Whats the numbers mean?

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90
Location
Indiana
What does the first number mean like 10W-30 say to a 15W-50. And the last number? Why are synthetics different? Rando
 
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8,711
Location
Nothern USA
The numbers are easy. The higher the number, the thicker the oil. Where you have two numbers, one followed by a W it means the oil has additives in it that make it flow like that number when it is cold, and the other when it is hot. An oil thin enough to flow when it is cold, isn't thick enough to protect your engine when it is hot. The longer lives of today's engines may be largely due to the multi grade oils common now. By the time I had a car of my own to care for, I always used the multi grade oils, usually 10W-30, and now 5W-30. I will leave the synthetics to others.
 
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2,480
The numbers are an oil's grade and are simply an indication of an oil's thickness at temperature. First number refers to the oil's relative thickness at low temps (sub. zero)..eg. a 5 will flow better than a 10 or 15 at extreme cold (sub. zero). Second number refers to the oil's relative thickness at hot temps. The qualifying temp. of comparison is 100C. eg. a 40 will be thicker than a 30 or 20 at this temp..
 
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6,388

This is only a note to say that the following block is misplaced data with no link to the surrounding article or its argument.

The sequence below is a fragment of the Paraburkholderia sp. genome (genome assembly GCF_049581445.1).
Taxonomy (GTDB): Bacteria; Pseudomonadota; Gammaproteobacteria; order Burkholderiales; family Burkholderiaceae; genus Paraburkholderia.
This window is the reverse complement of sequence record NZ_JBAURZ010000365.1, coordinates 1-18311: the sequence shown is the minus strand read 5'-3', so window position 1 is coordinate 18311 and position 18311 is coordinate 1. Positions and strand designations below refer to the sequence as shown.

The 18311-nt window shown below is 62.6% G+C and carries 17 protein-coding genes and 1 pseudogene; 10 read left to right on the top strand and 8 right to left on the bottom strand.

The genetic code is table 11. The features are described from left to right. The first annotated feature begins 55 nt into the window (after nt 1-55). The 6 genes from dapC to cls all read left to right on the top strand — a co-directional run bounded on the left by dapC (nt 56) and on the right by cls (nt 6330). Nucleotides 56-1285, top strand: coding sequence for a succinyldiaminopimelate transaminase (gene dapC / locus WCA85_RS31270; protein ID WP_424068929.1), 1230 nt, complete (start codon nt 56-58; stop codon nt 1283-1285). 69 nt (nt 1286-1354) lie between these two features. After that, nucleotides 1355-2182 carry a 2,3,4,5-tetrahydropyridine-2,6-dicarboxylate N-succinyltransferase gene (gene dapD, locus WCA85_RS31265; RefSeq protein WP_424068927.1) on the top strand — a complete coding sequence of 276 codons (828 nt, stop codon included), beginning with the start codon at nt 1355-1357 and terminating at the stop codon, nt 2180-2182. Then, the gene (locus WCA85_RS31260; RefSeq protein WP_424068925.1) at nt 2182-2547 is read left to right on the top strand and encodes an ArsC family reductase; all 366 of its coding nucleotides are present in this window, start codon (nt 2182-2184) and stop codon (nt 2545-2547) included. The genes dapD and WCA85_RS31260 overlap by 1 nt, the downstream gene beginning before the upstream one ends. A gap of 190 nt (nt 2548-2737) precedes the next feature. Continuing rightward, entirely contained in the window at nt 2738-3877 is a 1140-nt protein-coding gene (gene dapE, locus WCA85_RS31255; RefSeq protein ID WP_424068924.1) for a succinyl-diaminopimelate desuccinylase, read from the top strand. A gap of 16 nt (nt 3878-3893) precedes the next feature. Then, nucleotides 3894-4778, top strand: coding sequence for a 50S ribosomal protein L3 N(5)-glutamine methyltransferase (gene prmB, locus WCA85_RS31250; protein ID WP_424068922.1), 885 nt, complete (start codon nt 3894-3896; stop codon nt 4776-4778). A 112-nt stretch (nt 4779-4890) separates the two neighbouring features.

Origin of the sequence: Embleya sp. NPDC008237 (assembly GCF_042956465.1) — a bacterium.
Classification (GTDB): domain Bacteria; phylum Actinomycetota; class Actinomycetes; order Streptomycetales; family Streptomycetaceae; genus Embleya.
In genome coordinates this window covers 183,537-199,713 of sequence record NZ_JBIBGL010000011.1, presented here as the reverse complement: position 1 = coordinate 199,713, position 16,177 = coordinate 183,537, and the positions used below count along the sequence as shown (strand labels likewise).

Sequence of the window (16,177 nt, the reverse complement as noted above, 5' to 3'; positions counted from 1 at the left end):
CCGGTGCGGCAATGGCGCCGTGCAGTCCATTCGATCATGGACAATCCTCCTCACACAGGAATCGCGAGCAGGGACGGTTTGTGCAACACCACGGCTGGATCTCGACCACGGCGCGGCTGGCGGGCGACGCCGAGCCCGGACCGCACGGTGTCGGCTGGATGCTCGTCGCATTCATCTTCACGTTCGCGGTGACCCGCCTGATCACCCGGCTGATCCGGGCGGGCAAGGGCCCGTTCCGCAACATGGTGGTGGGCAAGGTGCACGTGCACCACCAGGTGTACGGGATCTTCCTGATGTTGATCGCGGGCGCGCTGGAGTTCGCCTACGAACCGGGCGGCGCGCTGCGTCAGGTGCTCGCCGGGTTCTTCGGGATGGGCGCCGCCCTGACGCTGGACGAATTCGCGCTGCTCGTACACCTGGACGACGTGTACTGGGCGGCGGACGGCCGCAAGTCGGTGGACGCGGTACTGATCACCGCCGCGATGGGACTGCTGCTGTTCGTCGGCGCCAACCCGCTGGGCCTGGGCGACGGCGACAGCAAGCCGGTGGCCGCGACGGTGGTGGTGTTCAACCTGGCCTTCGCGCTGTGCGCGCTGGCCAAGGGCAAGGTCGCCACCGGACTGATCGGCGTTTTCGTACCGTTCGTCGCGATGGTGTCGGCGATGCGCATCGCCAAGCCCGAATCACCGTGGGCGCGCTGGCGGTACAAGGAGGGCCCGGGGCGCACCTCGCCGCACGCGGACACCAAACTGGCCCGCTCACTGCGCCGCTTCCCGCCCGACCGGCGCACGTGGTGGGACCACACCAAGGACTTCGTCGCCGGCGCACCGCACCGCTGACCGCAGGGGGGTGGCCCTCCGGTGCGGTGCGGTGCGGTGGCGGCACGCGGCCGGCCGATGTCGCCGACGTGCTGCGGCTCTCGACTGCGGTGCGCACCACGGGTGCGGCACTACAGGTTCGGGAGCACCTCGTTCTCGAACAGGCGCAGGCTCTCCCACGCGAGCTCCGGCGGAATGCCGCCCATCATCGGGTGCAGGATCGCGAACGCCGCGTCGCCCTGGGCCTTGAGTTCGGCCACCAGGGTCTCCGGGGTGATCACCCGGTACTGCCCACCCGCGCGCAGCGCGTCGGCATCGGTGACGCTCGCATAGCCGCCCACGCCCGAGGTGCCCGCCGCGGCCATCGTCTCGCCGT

Location
Washington St.
quote:
Originally posted by Dr. T: The numbers are an oil's grade and are simply an indication of an oil's thickness at temperature. ....
Just so even the new folks know, the viscosity grade of an oil is not a quality grading. It could be more clearly described as a viscosity category or classification. A higher viscosity grade is not a better oil, it's just a thicker oil. What's the right thickness (viscosity grade) of oil?...the maker of the equipment decided on that for us. (Pls, take the 5W-20 debate elsewhere for now.) Ken
 
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418
Location
OR
What about straight weight oils like a 30 wt. Is there vscosity defined at low temp or high temp. (ie) If there were such thing as a 30W-50 would it behave like a straight 30 weight oil at 0 degrees F?
 
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450
Location
Louisville, KY
quote:
Originally posted by davefr: 1)What about straight weight oils like a 30 wt. Is there vscosity defined at low temp or high temp. 2)(ie) If there were such thing as a 30W-50 would it behave like a straight 30 weight oil at 0 degrees F?
1)Behaves like a 30 weight at 100C 2)Yes
 

MolaKule

Staff member
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21,584
Location
Iowegia - USA
Synthetic Oils are no different with regard to Multi-Viscosity classifications. Referring to SAE 10W30 weight oils: An oil is either "in-grade" or it is not. Some synthetics, such as Mobil 1 are on the 'thin' side of a 30 weight viscosity, while oils such as Amsoil and Redline come stock with oils on the 'thicker' side of a 30 weight viscosity. But all of the above referenced oils fall into the viscosity range for a 10W30 and are "in-grade." You want an oil to be thinner when cold so it will flow to the upper levels of the engine quickly, and thick enough to form a hydrodynamic film at higher temperatures where the oil generally thins out. Synthetic oils have naturally wide viscosity ranges and thin out less than do petroleum oils, and require less Viscosity Index Improvers (VII's) than do petroleum oils. High levels of VII's form thicker oils components when they shear into part of the sludge package. As Patman says, "they become useless little molecules floating around." I am still not sure if he was referring to oil rheology or someone on this list! [Big Grin] [ May 07, 2003, 12:08 PM: Message edited by: MolaKule ]
 
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